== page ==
The launch Monday of a new "mesh" Wi-Fi system in London City -- the roughly mile-square area of London that houses the bulk of the financial district -- is part of a rapidly accelerating trend in municipal Wi-Fi systems.

The Cloud, for instance, was just recently founded in January 2003, and since then has become one of the leading providers of Wi-Fi service in Europe. The company's Metro Wi-Fi unit is currently involved in developing or operating Wi-Fi systems in more than 30 European cities, and the company has plans to expand across the continent.

Growth of municipal Wi-Fi in the United States has been even more rapid. According to MuniWireless, a team of Netherlands-based municipal Wi-Fi analysts, the United States had more than 300 such projects in place or in various stages of planning by the end of 2006.

Privacy Concerns

Some groups, however, are raising concerns about whether municipal Wi-Fi systems will do an adequate job of protecting the privacy of the millions of people who would be using those systems.

In a study conducted of six proposed municipal Wi-Fi systems in San Francisco, the Electronic Privacy Information Center concluded that only one of the six would adequately protect user privacy, in large part because they did not require users of the system to log in to get access to the Internet.

Four of the remaining five systems (one refused to answer EPIC's questions altogether) all planned to collect user information and monetize it in one fashion or another.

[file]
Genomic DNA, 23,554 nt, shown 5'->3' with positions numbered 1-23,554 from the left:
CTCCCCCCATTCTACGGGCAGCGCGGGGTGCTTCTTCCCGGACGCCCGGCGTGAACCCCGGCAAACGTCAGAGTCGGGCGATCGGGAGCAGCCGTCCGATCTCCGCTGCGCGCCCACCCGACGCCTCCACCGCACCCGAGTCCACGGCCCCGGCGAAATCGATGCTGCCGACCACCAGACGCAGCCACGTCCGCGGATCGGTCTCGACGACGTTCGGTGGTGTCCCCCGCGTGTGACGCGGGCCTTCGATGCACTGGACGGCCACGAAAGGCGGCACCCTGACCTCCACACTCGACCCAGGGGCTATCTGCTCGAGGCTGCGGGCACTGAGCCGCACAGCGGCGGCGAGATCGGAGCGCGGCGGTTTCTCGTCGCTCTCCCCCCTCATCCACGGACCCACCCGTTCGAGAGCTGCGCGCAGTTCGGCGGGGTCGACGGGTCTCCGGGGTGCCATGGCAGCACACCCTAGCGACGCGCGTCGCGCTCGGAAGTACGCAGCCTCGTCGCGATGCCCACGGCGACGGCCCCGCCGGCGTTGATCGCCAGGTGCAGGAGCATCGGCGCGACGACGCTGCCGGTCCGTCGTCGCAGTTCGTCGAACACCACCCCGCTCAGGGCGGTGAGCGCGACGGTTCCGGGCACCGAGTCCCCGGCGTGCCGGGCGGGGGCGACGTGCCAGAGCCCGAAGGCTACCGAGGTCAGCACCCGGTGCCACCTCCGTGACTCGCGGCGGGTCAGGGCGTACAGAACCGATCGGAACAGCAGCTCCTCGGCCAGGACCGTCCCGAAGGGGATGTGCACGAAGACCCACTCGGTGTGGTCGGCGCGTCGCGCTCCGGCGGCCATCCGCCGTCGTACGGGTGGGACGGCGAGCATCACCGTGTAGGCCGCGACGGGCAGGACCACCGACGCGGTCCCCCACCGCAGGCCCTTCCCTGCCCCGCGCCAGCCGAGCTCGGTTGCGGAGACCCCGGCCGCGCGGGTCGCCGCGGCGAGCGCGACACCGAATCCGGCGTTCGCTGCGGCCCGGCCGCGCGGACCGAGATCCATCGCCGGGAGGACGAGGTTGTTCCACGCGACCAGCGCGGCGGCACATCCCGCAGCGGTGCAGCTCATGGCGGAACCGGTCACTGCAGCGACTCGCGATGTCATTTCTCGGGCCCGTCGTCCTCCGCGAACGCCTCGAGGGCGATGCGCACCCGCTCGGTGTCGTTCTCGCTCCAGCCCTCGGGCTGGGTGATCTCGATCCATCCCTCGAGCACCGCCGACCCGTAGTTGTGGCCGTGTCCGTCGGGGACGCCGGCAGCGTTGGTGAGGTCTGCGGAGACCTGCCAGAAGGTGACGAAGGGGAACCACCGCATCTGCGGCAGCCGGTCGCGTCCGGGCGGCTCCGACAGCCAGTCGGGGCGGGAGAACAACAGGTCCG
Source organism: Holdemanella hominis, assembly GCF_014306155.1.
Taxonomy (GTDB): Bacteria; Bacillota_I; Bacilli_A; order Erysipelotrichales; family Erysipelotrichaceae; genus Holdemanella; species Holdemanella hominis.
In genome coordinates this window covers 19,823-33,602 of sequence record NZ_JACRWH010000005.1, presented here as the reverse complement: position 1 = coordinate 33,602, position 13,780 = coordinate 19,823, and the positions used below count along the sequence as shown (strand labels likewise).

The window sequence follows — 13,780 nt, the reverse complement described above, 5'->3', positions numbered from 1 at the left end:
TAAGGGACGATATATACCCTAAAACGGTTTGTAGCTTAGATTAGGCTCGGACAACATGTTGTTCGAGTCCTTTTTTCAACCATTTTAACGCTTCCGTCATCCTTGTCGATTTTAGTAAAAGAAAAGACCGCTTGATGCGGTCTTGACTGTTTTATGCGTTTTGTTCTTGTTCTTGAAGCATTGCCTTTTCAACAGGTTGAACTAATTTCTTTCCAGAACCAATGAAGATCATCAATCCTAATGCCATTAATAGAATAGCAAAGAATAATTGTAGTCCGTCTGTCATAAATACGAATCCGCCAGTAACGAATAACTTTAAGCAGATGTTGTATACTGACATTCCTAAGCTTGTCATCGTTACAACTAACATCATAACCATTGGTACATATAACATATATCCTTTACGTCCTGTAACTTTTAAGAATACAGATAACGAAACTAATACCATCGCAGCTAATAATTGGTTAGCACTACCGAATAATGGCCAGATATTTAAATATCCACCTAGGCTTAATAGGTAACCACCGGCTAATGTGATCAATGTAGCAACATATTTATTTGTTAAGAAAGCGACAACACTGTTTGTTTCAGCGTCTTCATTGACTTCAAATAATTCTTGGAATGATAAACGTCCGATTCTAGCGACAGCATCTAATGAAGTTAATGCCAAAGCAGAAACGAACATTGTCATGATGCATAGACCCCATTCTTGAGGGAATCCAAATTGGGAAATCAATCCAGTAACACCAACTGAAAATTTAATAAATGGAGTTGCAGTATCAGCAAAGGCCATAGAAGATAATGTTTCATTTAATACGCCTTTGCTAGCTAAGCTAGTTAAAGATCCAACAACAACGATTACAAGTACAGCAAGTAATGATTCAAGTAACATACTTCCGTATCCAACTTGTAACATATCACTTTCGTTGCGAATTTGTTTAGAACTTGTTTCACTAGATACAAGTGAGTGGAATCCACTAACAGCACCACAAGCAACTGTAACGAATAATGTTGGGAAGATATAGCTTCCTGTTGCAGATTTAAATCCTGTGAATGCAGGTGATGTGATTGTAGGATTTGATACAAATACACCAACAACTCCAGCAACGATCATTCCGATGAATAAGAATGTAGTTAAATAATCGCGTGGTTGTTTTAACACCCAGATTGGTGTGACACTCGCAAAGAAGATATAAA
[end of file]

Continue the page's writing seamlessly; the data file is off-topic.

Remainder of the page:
Londoner Issues

Londoners are already among the most-watched people in the world, and the new mesh Wi-Fi network will not make things better. According to The Cloud's UK WLAN Privacy Policy, the company may collect the following information from its Wi-Fi users:

  • Your name; e-mail address; organization name; phone numbers; technical details on your computer or access device; time and date of access; and location of access.
  • Your billing information, transaction, and credit card information.
  • Information regarding your personal or professional interests, demographics, experiences with the services, and contact preferences.

Unless they read that list carefully, users might be particularly surprised to realize that the mesh Wi-Fi system will be able to track their location as they access the system from different nodes. They might also not realize just how valuable that information is to both the system operator and businesses in the area covered by the mesh.

Increasingly, the online world is seeking to join forces with the "real" world through a merger of advertising and location. The idea of always-on, always-available municipal Wi-Fi might be attractive indeed, but there is no question that it will come at a cost to personal privacy.